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I would like to extend a previous question on the capitalization of theorem names . This time, it's not about numbered theorems like "Lemma 1.1", but about theorems that carry a name.

Question: Which of the following variants is to be preferred?

  1. "By Zorn's lemma, we can conclude..."
  2. "By Zorn's Lemma, we can conclude..."

Additionally, I would like to know how to deal with the corner case where the name of the person after which the theorem is named starts with a lowercase letter

Question: Which of the following variants is to be preferred?

  1. "The proof of van der Waerden's theorem can be extended to ..."
  2. "The proof of Van der Waerden's theorem can be extended to ..."
  3. "The proof of van der Waerden's Theorem can be extended to ..."
  4. "The proof of Van der Waerden's Theorem can be extended to ..."
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This is a question about Dutch spelling practice. Note that Dutch-speaking Belgians have different rules, and then there's the French... –  Chris Godsil May 23 '12 at 12:31
Downcasing ("Zorn's lemma", "van der Waerden's theorem") is increasingly popular. "Zorn's Lemma" is still acceptable if you prefer it, though. But really, this is a question about English rather than math. –  Charles May 23 '12 at 13:20
In Dutch, the proper way of writing the name would be "Van der Waerden", and to sort the name under the "W". This does not mean that you should do that when communicating with non-Dutch people though. I don't know how this should be done in Flemish, French or German (von Dyck or Von Dyck?). –  Jan Jitse Venselaar May 23 '12 at 14:33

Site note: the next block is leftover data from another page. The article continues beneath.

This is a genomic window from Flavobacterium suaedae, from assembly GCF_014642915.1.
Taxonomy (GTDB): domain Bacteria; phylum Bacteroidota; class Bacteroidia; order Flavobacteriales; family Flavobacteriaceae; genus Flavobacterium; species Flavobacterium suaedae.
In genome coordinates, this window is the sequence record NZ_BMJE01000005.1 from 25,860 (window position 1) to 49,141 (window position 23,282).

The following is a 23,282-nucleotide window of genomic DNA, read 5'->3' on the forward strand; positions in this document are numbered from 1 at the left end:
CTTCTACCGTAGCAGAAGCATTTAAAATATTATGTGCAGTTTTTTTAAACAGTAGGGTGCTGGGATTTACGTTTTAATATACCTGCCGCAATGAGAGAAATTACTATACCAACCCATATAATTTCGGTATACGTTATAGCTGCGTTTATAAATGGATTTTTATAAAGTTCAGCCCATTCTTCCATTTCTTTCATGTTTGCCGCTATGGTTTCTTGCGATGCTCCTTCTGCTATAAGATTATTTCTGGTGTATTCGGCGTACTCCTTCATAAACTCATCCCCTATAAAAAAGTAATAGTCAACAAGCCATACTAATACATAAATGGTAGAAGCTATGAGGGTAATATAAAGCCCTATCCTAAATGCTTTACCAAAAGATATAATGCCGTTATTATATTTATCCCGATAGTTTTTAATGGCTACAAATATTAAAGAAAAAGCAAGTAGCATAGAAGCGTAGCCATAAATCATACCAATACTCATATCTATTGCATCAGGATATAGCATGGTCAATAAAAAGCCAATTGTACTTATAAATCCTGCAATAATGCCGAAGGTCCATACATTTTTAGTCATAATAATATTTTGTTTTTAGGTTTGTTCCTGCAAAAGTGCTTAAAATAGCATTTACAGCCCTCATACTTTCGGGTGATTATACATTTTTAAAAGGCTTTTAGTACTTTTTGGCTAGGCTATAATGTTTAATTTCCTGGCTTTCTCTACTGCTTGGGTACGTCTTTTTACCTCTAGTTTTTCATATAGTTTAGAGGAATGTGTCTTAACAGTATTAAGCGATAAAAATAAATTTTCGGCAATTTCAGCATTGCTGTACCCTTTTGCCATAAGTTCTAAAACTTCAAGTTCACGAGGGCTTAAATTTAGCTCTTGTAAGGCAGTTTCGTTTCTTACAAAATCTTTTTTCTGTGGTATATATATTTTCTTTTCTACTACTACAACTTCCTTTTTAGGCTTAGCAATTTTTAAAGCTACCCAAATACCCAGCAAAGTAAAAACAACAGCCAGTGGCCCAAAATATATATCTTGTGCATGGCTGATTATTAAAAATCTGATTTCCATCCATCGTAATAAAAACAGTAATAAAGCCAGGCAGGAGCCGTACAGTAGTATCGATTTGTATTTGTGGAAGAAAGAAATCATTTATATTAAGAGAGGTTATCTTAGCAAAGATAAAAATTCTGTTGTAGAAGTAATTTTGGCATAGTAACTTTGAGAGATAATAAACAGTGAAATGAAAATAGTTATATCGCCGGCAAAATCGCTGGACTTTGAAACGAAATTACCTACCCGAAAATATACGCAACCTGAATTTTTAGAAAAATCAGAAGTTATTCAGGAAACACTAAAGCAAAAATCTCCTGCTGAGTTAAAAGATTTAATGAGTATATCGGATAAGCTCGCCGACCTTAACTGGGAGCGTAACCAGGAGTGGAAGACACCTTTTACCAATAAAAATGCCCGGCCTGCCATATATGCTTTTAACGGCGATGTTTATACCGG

If this question is inappropriate, I apologize, but I do not believe that consulting, say, a generic style manual will help me adhere to the conventions that are actually practiced by the mathematical community. It won't be much of a problem if I refer to "Van Der Waerden's Theorem" in my thesis, but I would like to dot all i's and cross all t's. –  Greg Graviton May 23 '12 at 19:11
@Greg Graviton: first, personally I like this type of question, but in principle agree it is not on topic. You say you will not be able to know the conventions of the math community by consulting standard style guides. But look, either there is a set convention then it will be ease to figure it out by just emulating what is done in the majority of (high quality) source you use, or there is none. Actually I think the later will be the case. Eg with the right crowd you can have a good discussion whether it is Abelian or abelian. –  quid May 23 '12 at 20:24
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closed as off topic by Charles, Suvrit, quid, Andy Putman, Chandan Singh Dalawat May 24 '12 at 6:59

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2 Answers

If you are writing for a journal or book series, follow their style guide. Both versions

Zorn's Lemma

Zorn's lemma

can be found recommended in different places. Sometimes you could imagine more than two possibilities:

Chinese Remainder Theorem

Chinese Remainder theorem

Chinese remainder theorem

And also

Triangle Inequality

Triangle inequality

triangle inequality

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I'd say that in general, such questions about standardization in mathematics (not only in mathematics, of course) are quite important today, because they make easier the use of search engines. So, it is relevant that we all agree to call "Zorn's lemma" a certain result, instead of e.g. "Chain's Upper Bound Theorem", much more relevant than in the past.

In particular, spelling of names is an important issue, of course, and puts a problem, for several different transliterations from other alphabets are used: e.g., Чебышёв is romanized as Chebyshev (English), Tchebychev (French), Tschebyschow (German), Chebyshov (Spanish), Tsjebysjev (Dutch), Čebyšëv (ISO 9),...&c. Here, we should at least care to write correctly the names in their original form, which is also a point of respect (yet we meet wrong forms like Lebesque or Holder or Erdös even here at MO).

On the contrary, the issue of upper vs lower case does not seem that relevant, as search engines are usually case-insensitive. Also, Google does not care so much about the Saxon genitive, even for queries into commas.

In conclusion, as to your questions, for your thesis I would mainy care to respect an internal coherence, and of course, the correct spelling of personal names.

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